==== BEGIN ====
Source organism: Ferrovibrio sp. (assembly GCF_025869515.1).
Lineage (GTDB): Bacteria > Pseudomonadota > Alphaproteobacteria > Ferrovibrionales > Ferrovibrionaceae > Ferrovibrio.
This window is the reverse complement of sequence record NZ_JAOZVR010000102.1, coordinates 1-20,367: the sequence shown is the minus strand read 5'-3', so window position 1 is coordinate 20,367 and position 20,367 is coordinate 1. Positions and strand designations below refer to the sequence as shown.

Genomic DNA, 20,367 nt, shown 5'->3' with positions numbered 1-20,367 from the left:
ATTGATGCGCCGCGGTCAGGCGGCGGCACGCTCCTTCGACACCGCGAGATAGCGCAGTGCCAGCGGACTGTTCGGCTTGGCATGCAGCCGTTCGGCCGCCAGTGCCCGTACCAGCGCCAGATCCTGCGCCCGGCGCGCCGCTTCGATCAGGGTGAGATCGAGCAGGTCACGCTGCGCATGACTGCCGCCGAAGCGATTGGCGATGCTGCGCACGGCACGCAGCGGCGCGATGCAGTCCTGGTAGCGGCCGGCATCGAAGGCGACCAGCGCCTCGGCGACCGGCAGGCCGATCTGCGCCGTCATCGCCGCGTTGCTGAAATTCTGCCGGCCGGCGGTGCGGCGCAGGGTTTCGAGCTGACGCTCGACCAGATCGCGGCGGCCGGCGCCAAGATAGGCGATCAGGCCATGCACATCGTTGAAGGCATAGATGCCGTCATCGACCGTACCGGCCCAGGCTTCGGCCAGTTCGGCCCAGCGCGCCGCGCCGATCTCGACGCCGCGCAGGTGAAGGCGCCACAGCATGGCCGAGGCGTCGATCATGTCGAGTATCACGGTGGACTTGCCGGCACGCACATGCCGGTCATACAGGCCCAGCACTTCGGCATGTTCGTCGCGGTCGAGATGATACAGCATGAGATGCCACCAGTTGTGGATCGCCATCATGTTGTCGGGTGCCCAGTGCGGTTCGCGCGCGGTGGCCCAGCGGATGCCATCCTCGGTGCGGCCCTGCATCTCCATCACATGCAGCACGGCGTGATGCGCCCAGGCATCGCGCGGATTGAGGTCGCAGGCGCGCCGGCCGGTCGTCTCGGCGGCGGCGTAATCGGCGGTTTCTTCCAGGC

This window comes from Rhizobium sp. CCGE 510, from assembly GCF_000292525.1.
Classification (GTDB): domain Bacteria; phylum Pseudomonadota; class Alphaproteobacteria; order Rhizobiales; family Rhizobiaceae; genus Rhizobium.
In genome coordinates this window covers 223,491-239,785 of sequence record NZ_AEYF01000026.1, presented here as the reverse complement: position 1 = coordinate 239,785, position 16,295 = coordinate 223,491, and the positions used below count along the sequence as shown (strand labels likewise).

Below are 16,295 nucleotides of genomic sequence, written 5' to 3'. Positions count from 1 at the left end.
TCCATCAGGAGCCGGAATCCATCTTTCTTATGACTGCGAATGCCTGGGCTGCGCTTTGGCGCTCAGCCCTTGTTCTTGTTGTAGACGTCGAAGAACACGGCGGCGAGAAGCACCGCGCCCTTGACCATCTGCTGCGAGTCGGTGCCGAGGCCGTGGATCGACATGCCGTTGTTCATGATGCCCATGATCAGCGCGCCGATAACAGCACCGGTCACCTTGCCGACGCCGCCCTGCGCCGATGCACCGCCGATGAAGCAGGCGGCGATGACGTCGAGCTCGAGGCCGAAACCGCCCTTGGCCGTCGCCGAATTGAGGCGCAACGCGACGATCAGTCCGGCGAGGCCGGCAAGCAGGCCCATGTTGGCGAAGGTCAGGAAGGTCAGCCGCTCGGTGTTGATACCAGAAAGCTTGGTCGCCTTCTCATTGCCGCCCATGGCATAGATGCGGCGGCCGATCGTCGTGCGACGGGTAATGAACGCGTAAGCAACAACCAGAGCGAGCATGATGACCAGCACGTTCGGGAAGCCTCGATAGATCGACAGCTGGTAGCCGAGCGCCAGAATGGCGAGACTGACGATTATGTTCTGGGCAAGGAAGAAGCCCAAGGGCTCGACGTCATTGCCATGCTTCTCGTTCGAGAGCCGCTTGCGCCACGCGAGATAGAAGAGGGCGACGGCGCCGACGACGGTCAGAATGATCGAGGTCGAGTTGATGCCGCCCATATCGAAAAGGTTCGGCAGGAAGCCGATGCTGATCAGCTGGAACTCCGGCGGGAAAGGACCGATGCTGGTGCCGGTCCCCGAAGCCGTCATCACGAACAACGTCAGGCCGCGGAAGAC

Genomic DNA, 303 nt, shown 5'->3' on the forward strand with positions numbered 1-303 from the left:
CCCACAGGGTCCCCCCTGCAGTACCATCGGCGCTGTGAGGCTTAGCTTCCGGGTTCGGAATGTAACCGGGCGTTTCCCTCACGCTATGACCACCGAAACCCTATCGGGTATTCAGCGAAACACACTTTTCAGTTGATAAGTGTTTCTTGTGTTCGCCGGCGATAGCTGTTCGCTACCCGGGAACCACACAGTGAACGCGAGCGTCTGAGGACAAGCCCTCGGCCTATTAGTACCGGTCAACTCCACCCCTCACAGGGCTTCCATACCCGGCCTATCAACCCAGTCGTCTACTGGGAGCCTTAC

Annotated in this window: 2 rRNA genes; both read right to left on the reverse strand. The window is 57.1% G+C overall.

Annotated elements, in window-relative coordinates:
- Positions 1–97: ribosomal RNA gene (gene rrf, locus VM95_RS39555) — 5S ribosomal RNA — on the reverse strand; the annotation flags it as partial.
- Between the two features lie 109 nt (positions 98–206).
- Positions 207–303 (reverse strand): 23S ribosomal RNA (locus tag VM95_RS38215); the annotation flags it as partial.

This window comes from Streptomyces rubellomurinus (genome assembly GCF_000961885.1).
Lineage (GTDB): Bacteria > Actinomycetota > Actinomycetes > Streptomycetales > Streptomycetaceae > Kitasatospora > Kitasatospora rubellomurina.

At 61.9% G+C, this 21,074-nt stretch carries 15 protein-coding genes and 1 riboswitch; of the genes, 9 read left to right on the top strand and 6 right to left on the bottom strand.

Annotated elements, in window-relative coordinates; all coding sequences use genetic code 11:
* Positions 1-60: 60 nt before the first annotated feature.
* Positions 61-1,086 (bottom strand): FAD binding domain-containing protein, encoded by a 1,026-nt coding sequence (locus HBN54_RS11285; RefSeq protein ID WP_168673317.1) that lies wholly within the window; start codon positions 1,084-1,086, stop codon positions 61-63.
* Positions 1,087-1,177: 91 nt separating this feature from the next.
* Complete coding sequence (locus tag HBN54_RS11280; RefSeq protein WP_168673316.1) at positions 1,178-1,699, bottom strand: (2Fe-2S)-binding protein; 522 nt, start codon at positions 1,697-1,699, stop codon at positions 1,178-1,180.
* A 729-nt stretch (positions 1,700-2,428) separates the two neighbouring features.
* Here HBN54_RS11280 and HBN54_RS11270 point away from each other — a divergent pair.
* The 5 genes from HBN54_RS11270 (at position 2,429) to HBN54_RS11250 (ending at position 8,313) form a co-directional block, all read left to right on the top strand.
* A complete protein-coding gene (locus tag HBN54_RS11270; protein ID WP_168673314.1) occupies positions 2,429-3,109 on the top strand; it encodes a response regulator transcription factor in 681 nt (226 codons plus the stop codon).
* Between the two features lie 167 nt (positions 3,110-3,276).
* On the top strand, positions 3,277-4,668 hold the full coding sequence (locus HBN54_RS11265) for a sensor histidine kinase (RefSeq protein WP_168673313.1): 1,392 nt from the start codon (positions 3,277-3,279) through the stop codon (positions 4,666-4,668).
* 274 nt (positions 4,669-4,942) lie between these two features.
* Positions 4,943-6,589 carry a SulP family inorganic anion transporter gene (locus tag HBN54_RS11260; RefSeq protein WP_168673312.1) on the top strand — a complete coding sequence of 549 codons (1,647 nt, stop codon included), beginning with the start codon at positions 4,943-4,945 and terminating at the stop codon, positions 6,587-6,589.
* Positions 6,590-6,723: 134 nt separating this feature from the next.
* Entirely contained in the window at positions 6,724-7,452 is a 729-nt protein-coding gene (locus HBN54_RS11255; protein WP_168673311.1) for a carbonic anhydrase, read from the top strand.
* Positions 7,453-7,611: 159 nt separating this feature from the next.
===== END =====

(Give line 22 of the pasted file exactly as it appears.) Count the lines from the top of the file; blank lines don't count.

* Positions 1-60: 60 nt before the first annotated feature.